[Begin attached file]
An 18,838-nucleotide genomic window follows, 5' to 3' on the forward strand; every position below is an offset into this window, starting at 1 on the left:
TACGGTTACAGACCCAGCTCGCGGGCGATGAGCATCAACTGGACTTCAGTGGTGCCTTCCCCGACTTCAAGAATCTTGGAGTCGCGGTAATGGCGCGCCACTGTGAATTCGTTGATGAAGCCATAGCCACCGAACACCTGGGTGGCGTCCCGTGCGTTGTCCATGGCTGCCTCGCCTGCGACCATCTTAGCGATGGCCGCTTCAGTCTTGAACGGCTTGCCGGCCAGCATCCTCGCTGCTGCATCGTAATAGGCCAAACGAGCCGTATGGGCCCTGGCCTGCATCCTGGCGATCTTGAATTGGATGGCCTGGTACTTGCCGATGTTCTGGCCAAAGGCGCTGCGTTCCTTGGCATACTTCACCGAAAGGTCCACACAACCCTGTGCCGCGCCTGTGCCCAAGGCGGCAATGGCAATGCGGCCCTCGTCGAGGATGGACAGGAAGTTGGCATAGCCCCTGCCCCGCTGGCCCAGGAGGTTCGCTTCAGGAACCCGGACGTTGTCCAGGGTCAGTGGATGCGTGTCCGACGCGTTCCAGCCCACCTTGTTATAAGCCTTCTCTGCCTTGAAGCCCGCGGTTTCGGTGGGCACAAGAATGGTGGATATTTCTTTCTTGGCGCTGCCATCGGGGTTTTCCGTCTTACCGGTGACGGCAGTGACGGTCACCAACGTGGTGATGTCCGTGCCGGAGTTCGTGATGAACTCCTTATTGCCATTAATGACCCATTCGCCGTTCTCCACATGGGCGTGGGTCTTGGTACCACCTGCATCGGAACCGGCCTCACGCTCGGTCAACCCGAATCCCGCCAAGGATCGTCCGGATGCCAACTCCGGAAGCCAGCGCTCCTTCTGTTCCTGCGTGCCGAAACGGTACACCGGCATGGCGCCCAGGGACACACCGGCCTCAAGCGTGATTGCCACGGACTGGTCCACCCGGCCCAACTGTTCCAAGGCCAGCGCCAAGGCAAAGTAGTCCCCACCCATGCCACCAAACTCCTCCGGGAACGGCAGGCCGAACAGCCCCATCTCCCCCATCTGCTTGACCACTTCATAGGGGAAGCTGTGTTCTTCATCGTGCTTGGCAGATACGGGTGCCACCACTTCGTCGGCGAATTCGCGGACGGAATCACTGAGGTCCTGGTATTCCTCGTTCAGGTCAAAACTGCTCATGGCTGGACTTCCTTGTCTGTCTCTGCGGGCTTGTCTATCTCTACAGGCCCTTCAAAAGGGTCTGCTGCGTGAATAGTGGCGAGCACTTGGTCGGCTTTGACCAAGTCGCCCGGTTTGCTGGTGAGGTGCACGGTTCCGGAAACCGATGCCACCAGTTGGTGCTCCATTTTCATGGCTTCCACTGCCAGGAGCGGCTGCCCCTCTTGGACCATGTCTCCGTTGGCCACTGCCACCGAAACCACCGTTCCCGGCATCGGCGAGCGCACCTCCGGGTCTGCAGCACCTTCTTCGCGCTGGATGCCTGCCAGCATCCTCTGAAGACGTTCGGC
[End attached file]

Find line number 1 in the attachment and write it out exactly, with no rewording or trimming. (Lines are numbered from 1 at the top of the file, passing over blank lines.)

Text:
An 18,838-nucleotide genomic window follows, 5' to 3' on the forward strand; every position below is an offset into this window, starting at 1 on the left: